Cordoba Day One

Bus journey from Salta. Let’s not go too closely into that. The one consolation was that there was another small (female) person at the back of the bus making as much noise as our small (male) person was making at the front of it. Pity the poor passengers in the middle who thought they might catch a wink or two of sleep.
Arrived in Cordoba. Our Argentinean-qualitycontrol pushchair had been dying since England, and now it gave up the ghost completely in the bus station, so we couldn’t fold it up to put it into a taxi with all our stuff. So we had to take two taxis between us.

I arrived at the Right place, complete with baby and most of luggage. Thought I’d wait outside for Martin to arrive with the rest of the luggage. Martin took his taxi to the Wrong place, rang the door bell, was told he was in the Wrong place, so he rang the Right place, where they thought I hadn’t arrived because I was still waiting outside for Martin to arrive. So I’m now technically missing, even though I’m actually in the Right place. Chaos reigns. People in the Right place eventually realised I was waiting outside, and a few minutes later Martin turns up too. We’ve arrived.

Reunite ourselves with our car, and decide to take it for a test, and buy a replacement pushchair; see above. There is an interesting pile of books been left on the back-seat. At some stage we need to mount a piece of research to find out whose they are and whether they want them back. We decide to leave this till later. Driving in Cordoba is always an interesting experience, especially after four months in England, and probably heightened further by not having any sleep; see above. Successfully negotiated the usual hazards… horses, motorcycles on the wrong side of the road, the odd dead dog, we manage to purchase a pushchair. Prices have gone up, this one had better last or that kid’s going to find himself sold into slavery.

Afternoon, Martin goes to the prison to catch up with his friend. I take Joni for a walk. Mobile phones not allowed in prison, but I persuade Martin to take the house number written on a piece of paper. I receive a phone call. Martin is on his way to hospital accompanied by three police-men. Nothing to do with the prison, he was on his way home and he slipped on the pavement. Good job he didn’t try and cross the road; who knows what he’d have done. I take the car and our friends to meet him at the hospital. We arrive before he does. After a few minutes Martin arrives in wheelchair accompanied by policeman. Hand him over to hospital. They strip him, poke him and x-ray him. X-ray clear; probably knee ligaments. Rest, ice, hopping around on crutches. He’s a terrible patient, but at least he hasn’t broken his neck this time. Things could get better.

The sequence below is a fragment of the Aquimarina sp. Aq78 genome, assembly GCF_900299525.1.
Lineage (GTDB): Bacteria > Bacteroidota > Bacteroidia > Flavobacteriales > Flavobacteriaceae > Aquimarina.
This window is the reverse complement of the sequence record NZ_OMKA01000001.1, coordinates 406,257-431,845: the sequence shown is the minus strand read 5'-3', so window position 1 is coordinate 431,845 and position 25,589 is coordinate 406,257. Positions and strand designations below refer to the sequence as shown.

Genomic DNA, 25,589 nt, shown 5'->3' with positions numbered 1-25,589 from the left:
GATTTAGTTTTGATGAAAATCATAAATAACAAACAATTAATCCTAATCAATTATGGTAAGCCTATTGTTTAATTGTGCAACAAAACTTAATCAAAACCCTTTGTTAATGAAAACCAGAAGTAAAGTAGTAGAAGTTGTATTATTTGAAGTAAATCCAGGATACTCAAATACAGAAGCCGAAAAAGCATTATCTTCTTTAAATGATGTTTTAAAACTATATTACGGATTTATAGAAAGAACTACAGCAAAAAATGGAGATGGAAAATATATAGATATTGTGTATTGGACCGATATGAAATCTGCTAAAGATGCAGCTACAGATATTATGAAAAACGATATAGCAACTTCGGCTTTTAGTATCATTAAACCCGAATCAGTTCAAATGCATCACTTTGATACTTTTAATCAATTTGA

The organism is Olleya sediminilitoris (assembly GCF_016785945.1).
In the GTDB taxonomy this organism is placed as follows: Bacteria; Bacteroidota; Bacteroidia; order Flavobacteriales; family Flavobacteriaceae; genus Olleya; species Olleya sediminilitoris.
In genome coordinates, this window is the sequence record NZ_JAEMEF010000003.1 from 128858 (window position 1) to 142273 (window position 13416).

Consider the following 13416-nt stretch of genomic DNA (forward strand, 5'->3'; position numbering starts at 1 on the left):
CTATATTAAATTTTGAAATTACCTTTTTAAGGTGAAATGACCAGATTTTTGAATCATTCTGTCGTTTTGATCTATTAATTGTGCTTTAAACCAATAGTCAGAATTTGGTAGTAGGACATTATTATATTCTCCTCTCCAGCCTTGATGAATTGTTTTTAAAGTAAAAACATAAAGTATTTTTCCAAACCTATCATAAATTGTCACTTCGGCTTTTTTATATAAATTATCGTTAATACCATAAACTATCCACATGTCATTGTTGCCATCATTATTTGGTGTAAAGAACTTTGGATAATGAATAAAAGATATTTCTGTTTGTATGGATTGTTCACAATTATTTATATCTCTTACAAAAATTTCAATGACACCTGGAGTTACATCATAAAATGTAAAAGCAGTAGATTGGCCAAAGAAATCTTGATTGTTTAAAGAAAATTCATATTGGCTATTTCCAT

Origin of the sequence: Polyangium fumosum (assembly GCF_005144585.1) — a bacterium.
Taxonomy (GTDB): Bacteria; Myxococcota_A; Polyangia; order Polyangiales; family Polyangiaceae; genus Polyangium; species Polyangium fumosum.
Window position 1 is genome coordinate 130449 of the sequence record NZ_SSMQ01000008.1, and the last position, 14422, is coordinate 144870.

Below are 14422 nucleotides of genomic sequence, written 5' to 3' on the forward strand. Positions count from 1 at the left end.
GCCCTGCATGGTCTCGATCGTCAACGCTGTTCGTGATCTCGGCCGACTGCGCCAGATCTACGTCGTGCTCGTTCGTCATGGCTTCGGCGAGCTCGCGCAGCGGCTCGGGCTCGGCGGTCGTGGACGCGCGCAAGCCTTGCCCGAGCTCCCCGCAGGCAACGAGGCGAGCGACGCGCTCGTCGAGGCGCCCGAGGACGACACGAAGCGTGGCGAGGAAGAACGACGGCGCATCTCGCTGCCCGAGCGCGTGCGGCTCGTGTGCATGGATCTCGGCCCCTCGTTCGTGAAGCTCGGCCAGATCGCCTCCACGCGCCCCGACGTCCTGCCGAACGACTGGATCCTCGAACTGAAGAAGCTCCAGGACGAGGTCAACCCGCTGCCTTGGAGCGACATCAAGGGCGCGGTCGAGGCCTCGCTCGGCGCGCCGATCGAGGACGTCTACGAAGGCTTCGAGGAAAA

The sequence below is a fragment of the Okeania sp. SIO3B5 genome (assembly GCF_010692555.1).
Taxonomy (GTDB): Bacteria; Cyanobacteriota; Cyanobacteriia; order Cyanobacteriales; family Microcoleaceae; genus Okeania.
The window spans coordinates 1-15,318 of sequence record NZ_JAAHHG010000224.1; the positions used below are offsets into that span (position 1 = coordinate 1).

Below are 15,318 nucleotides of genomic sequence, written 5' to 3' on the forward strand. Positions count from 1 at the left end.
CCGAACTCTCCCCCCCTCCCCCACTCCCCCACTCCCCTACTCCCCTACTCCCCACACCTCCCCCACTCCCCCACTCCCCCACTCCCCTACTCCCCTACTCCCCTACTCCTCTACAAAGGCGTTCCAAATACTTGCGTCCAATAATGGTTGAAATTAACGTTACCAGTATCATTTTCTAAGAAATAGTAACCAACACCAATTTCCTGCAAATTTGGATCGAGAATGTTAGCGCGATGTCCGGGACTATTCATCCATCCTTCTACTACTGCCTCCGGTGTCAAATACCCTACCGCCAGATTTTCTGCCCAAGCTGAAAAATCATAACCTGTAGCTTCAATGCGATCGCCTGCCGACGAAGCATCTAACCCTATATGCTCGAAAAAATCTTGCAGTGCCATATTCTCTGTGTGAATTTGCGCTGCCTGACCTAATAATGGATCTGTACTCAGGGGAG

On the positive side, we’re being jolly well looked after by the friends we are staying with, just had a great asado (BBQ) for lunch. And our favourite internet cafe has gone Wifi, so I am typing this on my own laptop, with a coffee on the side. And we’re hoping to get to San Francisco on Wednesday.

Suspended Animation

Hey, what’s going on? Well, we ran around a lot in England and generally had far too much fun. We were sort of prepared to come back to Argentina, but we weren’t really prepared at all actually to be back here if that difference makes any sense. We got off the plane and thought “flip, now where are we?” and then we all caught some stomach bug for a few days, and then we went into suspended animation for a few more days. So two weeks later, we’re still in Salta, which wasn’t the plan, as far as there was ever a plan. But now we’re all fit, rested, eaten well, done some walking, and enjoying the coffee shops in Salta, had some good talks with our friends here, and we’re taking the night-bus to Cordoba tonight. Meanwhile, while we were vegging, our luggage seems to have been busily doing that magic expanding thing, where the same stuff that used to fit into the same bags that we packed a couple of weeks ago doesn’t fit any more. Must be something in the air.


Now this is just too cool!
I’ve just figured out all by myself how to insert a hyperlink into our blog using html. If you have no idea what I’m talking about then please nod and say yes. If you know lots about computers then please pretend to be impressed anyway, I’m a technophobe, it took a lot of effort.

If you click on the link below, it will (hopefully, after all that!) take you to an exremely silly video on You Tube, which has been making us laugh for the last few days. Even Joni finds it funny, but we hope it won’t give him any ideas…